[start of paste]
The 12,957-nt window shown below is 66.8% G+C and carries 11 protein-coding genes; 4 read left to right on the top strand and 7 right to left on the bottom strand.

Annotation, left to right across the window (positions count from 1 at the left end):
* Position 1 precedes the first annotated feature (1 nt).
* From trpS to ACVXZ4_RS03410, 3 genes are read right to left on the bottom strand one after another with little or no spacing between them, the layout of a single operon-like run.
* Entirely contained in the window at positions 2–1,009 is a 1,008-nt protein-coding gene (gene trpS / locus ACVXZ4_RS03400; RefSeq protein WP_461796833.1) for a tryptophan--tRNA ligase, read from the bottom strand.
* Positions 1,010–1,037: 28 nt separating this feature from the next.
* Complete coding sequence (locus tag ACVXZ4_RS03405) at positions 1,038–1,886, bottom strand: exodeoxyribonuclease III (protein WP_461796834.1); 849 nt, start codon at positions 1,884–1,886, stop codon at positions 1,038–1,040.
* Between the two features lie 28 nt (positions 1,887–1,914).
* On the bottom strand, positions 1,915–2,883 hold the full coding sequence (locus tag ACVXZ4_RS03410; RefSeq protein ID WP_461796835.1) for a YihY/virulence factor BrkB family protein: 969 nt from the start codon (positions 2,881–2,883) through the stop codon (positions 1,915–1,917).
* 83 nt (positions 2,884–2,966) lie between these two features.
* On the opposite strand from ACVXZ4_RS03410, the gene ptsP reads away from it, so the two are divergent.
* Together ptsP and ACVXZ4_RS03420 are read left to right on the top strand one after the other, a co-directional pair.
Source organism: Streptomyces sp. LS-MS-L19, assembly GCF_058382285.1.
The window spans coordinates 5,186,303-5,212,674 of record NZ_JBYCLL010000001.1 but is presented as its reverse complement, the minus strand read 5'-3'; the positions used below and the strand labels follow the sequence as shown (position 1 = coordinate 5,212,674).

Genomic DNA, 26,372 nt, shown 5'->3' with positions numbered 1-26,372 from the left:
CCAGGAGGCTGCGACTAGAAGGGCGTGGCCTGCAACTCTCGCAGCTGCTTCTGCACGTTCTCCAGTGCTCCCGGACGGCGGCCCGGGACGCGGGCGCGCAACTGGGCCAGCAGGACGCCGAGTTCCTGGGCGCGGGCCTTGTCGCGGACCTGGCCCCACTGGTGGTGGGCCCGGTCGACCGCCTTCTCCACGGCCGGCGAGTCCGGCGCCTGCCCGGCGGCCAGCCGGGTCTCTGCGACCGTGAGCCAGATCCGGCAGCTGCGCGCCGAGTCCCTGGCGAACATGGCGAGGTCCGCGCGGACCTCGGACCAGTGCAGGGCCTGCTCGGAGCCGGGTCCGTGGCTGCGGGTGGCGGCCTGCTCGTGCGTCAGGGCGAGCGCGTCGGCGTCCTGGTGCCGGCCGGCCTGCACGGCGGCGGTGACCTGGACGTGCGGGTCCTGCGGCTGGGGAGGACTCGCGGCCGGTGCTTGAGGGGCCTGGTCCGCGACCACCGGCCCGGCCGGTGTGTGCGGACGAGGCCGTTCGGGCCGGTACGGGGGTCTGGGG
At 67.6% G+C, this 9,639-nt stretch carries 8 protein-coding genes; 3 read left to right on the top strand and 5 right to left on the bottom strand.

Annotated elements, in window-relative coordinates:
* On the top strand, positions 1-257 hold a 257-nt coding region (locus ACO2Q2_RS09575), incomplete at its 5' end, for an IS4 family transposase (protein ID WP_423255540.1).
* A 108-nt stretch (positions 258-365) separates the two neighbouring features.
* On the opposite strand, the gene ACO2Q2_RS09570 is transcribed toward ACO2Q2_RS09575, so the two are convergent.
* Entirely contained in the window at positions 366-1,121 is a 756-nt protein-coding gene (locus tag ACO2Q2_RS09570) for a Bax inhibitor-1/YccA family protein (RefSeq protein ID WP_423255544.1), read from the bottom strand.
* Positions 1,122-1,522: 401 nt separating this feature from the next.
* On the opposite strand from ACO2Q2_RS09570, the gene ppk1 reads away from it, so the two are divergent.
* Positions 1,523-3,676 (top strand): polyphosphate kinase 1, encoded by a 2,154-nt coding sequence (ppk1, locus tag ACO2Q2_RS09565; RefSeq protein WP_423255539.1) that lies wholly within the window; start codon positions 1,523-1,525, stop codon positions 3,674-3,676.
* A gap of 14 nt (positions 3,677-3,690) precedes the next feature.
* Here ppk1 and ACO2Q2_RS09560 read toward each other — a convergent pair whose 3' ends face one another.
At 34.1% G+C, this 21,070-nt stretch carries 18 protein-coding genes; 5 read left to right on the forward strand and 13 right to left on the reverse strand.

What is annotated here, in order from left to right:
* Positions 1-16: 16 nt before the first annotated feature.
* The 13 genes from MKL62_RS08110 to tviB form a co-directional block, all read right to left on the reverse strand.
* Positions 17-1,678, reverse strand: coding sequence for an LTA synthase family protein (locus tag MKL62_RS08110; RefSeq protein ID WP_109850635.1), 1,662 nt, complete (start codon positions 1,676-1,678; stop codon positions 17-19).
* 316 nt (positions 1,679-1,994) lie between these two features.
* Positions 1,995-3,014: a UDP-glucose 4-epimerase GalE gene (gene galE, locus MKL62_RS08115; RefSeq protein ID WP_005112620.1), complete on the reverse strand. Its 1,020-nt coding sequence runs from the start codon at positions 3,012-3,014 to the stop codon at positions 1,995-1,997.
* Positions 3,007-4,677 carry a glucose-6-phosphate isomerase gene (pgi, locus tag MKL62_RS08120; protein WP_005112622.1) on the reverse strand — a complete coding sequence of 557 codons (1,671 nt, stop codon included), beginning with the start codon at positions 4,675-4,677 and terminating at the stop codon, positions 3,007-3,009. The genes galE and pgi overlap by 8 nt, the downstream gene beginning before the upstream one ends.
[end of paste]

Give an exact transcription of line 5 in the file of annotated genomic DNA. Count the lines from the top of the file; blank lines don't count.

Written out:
* Entirely contained in the window at positions 2–1,009 is a 1,008-nt protein-coding gene (gene trpS / locus ACVXZ4_RS03400; RefSeq protein WP_461796833.1) for a tryptophan--tRNA ligase, read from the bottom strand.